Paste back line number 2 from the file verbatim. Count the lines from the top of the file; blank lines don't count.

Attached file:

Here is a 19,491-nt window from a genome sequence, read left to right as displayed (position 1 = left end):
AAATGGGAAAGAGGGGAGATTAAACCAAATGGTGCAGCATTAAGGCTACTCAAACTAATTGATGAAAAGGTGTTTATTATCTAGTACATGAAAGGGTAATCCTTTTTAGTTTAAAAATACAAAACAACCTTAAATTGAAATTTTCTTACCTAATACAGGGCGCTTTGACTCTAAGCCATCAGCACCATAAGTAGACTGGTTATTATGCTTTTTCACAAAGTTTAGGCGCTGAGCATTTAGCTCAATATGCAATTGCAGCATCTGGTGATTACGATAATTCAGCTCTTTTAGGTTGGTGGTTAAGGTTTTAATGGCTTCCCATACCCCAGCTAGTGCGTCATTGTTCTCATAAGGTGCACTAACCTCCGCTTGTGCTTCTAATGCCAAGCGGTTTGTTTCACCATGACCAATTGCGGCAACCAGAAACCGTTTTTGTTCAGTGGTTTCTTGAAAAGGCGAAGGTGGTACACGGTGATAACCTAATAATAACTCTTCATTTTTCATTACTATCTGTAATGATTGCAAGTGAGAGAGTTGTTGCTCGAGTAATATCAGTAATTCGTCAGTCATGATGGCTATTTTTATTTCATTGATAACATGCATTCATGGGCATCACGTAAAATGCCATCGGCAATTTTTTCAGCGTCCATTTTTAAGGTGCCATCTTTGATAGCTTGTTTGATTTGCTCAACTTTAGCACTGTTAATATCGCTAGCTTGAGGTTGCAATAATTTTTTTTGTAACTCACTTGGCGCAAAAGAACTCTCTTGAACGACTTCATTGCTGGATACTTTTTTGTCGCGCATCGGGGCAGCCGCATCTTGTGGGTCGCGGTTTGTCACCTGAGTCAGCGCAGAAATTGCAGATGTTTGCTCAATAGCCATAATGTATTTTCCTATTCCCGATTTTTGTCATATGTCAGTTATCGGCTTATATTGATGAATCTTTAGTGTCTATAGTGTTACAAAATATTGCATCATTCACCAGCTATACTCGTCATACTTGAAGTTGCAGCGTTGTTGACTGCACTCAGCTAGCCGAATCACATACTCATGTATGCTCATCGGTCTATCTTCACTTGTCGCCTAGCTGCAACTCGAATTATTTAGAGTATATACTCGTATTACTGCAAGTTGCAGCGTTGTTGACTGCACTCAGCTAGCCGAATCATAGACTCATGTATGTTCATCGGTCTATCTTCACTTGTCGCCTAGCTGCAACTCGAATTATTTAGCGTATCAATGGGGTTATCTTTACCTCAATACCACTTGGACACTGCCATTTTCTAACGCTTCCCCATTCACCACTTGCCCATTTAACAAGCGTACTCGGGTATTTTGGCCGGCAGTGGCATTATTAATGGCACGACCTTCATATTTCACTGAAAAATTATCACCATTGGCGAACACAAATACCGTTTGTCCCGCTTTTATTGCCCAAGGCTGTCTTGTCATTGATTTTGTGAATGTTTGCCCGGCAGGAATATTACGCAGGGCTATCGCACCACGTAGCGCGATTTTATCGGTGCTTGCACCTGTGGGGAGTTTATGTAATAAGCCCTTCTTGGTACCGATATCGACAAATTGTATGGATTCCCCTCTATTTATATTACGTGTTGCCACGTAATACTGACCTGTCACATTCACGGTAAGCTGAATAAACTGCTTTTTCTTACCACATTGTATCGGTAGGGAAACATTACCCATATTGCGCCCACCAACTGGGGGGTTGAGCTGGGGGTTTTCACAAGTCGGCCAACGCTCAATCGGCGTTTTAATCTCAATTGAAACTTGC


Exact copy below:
AAATGGGAAAGAGGGGAGATTAAACCAAATGGTGCAGCATTAAGGCTACTCAAACTAATTGATGAAAAGGTGTTTATTATCTAGTACATGAAAGGGTAATCCTTTTTAGTTTAAAAATACAAAACAACCTTAAATTGAAATTTTCTTACCTAATACAGGGCGCTTTGACTCTAAGCCATCAGCACCATAAGTAGACTGGTTATTATGCTTTTTCACAAAGTTTAGGCGCTGAGCATTTAGCTCAATATGCAATTGCAGCATCTGGTGATTACGATAATTCAGCTCTTTTAGGTTGGTGGTTAAGGTTTTAATGGCTTCCCATACCCCAGCTAGTGCGTCATTGTTCTCATAAGGTGCACTAACCTCCGCTTGTGCTTCTAATGCCAAGCGGTTTGTTTCACCATGACCAATTGCGGCAACCAGAAACCGTTTTTGTTCAGTGGTTTCTTGAAAAGGCGAAGGTGGTACACGGTGATAACCTAATAATAACTCTTCATTTTTCATTACTATCTGTAATGATTGCAAGTGAGAGAGTTGTTGCTCGAGTAATATCAGTAATTCGTCAGTCATGATGGCTATTTTTATTTCATTGATAACATGCATTCATGGGCATCACGTAAAATGCCATCGGCAATTTTTTCAGCGTCCATTTTTAAGGTGCCATCTTTGATAGCTTGTTTGATTTGCTCAACTTTAGCACTGTTAATATCGCTAGCTTGAGGTTGCAATAATTTTTTTTGTAACTCACTTGGCGCAAAAGAACTCTCTTGAACGACTTCATTGCTGGATACTTTTTTGTCGCGCATCGGGGCAGCCGCATCTTGTGGGTCGCGGTTTGTCACCTGAGTCAGCGCAGAAATTGCAGATGTTTGCTCAATAGCCATAATGTATTTTCCTATTCCCGATTTTTGTCATATGTCAGTTATCGGCTTATATTGATGAATCTTTAGTGTCTATAGTGTTACAAAATATTGCATCATTCACCAGCTATACTCGTCATACTTGAAGTTGCAGCGTTGTTGACTGCACTCAGCTAGCCGAATCACATACTCATGTATGCTCATCGGTCTATCTTCACTTGTCGCCTAGCTGCAACTCGAATTATTTAGAGTATATACTCGTATTACTGCAAGTTGCAGCGTTGTTGACTGCACTCAGCTAGCCGAATCATAGACTCATGTATGTTCATCGGTCTATCTTCACTTGTCGCCTAGCTGCAACTCGAATTATTTAGCGTATCAATGGGGTTATCTTTACCTCAATACCACTTGGACACTGCCATTTTCTAACGCTTCCCCATTCACCACTTGCCCATTTAACAAGCGTACTCGGGTATTTTGGCCGGCAGTGGCATTATTAATGGCACGACCTTCATATTTCACTGAAAAATTATCACCATTGGCGAACACAAATACCGTTTGTCCCGCTTTTATTGCCCAAGGCTGTCTTGTCATTGATTTTGTGAATGTTTGCCCGGCAGGAATATTACGCAGGGCTATCGCACCACGTAGCGCGATTTTATCGGTGCTTGCACCTGTGGGGAGTTTATGTAATAAGCCCTTCTTGGTACCGATATCGACAAATTGTATGGATTCCCCTCTATTTATATTACGTGTTGCCACGTAATACTGACCTGTCACATTCACGGTAAGCTGAATAAACTGCTTTTTCTTACCACATTGTATCGGTAGGGAAACATTACCCATATTGCGCCCACCAACTGGGGGGTTGAGCTGGGGGTTTTCACAAGTCGGCCAACGCTCAATCGGCGTTTTAATCTCAATTGAAACTTGC